[VIC – 70] Disagree and commit. Visit to the doctor. Sugar coating. Sea salt caramel.

Business & Money

I’m working on a big deal at work. The kind of deal that, if it closes, could knock out 50-75% of your annual revenue target in one fell swoop. Us sales people call this type of deal a “whale.” Whenever whales present themselves, my best practice is to loop in my leadership team so it becomes a team effort. As such, I sent an email to our executives asking for thoughts and feedback about my approach. To my dismay, the response I got was that the deal was unlikely to close and the prospective customer likely wasn’t serious about wanting to work with us. At the same time, they offered any support and/or resources I needed to try to close the business. They basically said “we’re doubtful that this will close, but we we’ll support you in any and every way.”
For a while I was a little disheartened by the seemingly cold response. After thinking about it more though, I think there’s a huge leadership lesson hidden below the surface. It didn’t make itself truly apparent to me until I read Jeff Bezos’ annual letter to shareholders yesterday. Here’s an excerpt:

“Disagree and commit.” It’s so powerful! In a simple three word phrase, he is acknowledging his disagreement, but simultaneously letting his team know that they have his full confidence and support.
It’s the same thing I got from my leadership team. They weren’t quite as excited as I was about the opportunity at hand, but also have enough trust and confidence in my ability to give me freedom and support for whatever deals I choose to pursue.

Human Progress

I went to the doctorโ€™s office this week for the first time in a long time. When I arrived they asked for my insurance card. I had previously taken a picture and uploaded it to ZocDoc, which then aided me in finding a doctor and booking the appointment. My assumption was that my insurance information would then be shared with the doctor’s office. Wrong! Luckily I have the picture saved on my phone so it wasn’t an issue. Why is that, in the era of the internet and instant digital information sharing, insurance info can’t be sent quickly and securely between relevant parties?
Once I made it to the examination room, I was asked the same 1000 questions that we’re always asked at doctors offices. Any allergies to medications? Family history? Bla bla bla. Can’t the answers to all of these rote questions be stored in some central repository on AWS that’s easily accessible by certified medical professionals?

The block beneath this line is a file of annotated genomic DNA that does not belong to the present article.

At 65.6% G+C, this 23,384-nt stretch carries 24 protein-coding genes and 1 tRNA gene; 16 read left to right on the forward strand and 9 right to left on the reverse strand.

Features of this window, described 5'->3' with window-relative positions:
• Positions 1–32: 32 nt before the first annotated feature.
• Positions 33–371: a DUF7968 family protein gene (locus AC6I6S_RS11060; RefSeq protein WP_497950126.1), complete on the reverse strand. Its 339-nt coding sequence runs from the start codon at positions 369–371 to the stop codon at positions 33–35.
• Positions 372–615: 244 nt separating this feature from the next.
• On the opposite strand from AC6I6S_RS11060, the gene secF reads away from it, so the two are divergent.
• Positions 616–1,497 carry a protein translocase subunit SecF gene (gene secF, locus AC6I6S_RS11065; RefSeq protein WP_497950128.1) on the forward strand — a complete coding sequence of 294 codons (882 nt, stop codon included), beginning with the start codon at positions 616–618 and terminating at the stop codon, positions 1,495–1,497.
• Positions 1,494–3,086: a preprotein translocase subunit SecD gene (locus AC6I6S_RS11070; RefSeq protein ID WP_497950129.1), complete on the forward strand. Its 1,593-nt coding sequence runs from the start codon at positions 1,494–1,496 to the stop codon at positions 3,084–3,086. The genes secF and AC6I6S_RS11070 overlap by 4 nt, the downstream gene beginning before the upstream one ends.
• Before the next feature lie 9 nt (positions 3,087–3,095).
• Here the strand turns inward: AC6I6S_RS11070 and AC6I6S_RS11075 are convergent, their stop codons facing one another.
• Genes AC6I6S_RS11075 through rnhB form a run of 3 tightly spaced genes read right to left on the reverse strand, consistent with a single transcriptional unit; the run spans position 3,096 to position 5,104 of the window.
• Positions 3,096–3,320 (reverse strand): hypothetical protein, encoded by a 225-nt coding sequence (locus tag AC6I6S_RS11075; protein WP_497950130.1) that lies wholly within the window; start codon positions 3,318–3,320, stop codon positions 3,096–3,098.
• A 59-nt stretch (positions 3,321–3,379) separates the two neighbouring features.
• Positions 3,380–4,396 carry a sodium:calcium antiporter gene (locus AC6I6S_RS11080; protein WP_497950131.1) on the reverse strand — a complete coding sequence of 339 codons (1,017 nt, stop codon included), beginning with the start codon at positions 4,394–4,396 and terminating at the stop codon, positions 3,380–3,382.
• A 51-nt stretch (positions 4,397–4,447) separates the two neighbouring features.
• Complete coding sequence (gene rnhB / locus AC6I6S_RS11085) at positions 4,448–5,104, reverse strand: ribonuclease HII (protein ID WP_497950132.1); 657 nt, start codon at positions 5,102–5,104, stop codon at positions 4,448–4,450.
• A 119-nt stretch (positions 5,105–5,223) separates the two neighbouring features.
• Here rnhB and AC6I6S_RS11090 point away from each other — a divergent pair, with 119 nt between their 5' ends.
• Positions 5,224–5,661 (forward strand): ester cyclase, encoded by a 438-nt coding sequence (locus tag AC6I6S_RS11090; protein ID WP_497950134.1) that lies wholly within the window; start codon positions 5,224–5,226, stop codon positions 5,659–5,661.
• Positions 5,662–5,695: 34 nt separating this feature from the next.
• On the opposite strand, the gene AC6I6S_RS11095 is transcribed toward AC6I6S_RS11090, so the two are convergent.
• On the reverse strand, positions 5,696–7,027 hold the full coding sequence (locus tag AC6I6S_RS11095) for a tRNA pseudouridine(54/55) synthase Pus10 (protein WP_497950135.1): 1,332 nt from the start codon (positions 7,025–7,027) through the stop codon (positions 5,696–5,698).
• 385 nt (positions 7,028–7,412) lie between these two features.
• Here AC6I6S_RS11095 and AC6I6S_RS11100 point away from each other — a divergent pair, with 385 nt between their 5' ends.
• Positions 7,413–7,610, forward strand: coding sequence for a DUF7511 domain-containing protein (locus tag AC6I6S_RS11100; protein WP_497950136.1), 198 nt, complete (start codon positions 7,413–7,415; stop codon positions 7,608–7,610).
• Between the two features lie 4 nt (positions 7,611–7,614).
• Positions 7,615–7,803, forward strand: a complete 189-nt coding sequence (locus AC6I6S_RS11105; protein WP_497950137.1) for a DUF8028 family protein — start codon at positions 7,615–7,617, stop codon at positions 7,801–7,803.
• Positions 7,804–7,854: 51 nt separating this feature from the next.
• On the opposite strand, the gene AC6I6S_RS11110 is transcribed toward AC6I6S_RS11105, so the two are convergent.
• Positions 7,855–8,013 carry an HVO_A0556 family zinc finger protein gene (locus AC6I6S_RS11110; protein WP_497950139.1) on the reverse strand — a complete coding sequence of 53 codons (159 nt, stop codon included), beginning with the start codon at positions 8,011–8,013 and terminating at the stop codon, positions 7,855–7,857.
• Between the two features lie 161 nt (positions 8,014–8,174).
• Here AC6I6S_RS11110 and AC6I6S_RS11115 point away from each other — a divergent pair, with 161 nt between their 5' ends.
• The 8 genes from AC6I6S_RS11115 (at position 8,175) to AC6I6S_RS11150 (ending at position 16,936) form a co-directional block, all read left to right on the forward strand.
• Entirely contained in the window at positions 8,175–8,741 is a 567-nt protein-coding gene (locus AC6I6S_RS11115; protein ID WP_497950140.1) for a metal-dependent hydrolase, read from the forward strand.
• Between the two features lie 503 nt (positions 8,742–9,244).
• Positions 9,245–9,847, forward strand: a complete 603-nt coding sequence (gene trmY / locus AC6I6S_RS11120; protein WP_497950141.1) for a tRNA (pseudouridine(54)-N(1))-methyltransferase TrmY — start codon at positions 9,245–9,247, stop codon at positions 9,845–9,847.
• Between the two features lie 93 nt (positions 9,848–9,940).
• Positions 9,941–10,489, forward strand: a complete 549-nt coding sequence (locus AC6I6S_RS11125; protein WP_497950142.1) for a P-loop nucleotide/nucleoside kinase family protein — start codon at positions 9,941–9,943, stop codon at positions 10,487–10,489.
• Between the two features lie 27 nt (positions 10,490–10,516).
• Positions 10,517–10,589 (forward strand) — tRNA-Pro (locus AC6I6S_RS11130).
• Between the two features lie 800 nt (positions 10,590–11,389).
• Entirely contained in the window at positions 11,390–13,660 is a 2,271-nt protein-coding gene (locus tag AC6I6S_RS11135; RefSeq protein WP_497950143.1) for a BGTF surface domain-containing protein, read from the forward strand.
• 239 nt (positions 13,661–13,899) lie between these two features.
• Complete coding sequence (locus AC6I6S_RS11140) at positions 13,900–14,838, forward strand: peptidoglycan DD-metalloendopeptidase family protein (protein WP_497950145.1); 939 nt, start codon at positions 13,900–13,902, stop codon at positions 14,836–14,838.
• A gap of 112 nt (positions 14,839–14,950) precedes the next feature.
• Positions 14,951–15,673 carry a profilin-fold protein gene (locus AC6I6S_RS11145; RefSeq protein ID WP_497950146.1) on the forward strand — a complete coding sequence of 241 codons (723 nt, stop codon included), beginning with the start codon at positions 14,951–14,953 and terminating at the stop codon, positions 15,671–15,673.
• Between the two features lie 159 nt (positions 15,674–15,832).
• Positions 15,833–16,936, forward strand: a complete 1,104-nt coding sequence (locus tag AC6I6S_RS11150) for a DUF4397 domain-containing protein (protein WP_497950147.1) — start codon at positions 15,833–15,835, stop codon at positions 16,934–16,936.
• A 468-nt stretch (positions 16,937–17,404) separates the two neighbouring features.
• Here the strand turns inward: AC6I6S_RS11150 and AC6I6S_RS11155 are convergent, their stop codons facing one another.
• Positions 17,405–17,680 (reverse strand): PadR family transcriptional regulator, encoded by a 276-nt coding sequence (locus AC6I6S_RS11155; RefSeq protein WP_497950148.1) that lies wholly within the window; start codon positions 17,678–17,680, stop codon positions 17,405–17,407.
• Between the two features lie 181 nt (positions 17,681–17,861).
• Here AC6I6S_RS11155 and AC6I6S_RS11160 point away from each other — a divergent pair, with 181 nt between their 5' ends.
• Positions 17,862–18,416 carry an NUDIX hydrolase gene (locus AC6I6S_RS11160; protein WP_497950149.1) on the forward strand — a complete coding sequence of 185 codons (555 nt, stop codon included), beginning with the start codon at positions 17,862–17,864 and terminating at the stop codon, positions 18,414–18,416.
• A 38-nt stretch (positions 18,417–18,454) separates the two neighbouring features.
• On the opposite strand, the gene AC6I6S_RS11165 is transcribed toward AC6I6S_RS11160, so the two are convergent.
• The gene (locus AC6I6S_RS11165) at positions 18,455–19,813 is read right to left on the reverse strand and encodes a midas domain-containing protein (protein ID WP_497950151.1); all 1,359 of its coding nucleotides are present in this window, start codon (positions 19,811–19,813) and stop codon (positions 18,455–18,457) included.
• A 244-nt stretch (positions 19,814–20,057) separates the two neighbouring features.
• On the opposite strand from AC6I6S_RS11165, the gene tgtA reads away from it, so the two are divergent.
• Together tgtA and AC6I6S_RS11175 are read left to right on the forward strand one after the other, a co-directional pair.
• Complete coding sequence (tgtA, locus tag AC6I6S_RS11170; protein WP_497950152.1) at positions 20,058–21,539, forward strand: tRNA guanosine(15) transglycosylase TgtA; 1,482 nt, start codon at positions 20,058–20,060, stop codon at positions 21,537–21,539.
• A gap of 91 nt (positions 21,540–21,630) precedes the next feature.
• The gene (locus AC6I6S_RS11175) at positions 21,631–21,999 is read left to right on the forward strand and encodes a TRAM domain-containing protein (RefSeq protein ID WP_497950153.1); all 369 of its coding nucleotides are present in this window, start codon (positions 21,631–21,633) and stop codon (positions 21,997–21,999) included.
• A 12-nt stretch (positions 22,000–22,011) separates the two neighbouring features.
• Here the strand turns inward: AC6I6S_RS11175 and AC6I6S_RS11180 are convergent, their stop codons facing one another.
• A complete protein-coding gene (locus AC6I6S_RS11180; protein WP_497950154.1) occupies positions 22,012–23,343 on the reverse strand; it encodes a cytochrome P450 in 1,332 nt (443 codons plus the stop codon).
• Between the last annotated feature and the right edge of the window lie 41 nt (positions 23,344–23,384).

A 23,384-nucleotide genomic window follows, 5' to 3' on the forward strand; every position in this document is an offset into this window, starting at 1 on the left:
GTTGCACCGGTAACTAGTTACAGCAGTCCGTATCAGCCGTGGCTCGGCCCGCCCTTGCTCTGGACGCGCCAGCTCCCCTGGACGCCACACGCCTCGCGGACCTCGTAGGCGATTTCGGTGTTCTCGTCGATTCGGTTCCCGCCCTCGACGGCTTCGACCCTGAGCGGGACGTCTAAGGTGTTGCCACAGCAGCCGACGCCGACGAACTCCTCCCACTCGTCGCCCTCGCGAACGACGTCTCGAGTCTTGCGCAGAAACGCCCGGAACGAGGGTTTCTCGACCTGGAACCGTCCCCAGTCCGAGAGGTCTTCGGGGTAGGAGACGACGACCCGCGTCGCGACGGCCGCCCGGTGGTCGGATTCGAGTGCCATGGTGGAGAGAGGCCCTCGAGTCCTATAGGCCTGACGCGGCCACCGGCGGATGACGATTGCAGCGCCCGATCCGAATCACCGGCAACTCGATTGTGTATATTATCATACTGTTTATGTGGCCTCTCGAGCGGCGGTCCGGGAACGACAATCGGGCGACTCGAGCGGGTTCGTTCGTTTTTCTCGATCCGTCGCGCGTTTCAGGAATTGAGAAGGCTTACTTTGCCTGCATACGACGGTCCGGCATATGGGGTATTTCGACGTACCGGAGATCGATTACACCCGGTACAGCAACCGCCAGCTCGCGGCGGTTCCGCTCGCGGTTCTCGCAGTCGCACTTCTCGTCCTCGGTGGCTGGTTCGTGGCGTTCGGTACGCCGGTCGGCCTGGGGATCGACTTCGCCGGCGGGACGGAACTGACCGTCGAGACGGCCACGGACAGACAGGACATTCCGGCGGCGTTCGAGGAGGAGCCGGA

When I was leaving, I asked how I would receive my results? “The doctor will call you in about a week.” Send be an email for Pete’s sake! If the companies in this space won’t centralize all of my data (or perhaps can’t, due to regulatory red tape), at least give it to me in a digital format so I can do it myself!
You all know that I’m a techno-optimist, but sometimes I wonder whether the healthcare industry will ever catch up to every other vertical.

Philosophy

A few weeks ago I had a slice of pie from the local grocery store. It was incredible. The crust was baked to the perfect crispiness and it had sugar sprinkled on top.
This got my thinking about sugar coating in more general terms. In most cases that I can think of, sugar coating is a great thing. Take a delicious food item, sprinkle some sugar on top, and it generally gets better. There is, of course, one downside. Whatever you’re eating automatically becomes worse for you due to the added sugar. Moreover, if you think about most of the food items that have sugar sprinkled on top, most already offer exorbitant amounts of sugar in the first place. So it’s really just insult to injury.
I think this idea also applies to sugar coating in the less literal sense. That is, using indirect or gentle language to deliver a difficult or stern message. Sugar coating the message will make it easier to swallow for the recipient, but this isn’t necessarily a good thing. There are times, when dealing with children or overly sensitive people for example, when it’s necessary to soften the blow. But in general, I’m a fan of being direct and blunt. It might sting a bit in the moment, but I find that people come to appreciate honest and forthright feedback. You actually build more trust and value into your relationships.
Best to leave the sugar coating for yummy snacks and desserts.

My Latest Discovery

This stuff is incredible!!! Go try it immediately!

Hasta la vista baby!

Jeremy